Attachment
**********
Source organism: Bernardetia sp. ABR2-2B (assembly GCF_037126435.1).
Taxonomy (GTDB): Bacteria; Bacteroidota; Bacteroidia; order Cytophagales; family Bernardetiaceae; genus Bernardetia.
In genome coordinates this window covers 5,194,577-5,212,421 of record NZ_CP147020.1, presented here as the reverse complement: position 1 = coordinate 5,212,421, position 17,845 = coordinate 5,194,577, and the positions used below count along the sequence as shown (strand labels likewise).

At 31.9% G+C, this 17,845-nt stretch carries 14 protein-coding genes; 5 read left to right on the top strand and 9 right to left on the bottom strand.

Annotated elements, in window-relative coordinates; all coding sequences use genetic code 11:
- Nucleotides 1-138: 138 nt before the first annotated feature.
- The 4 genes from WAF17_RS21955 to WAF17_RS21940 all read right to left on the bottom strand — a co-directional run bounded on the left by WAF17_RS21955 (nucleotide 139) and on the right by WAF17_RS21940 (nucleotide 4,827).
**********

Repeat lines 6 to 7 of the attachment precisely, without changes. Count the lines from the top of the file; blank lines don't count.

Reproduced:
- Nucleotides 1-138: 138 nt before the first annotated feature.
- The 4 genes from WAF17_RS21955 to WAF17_RS21940 all read right to left on the bottom strand — a co-directional run bounded on the left by WAF17_RS21955 (nucleotide 139) and on the right by WAF17_RS21940 (nucleotide 4,827).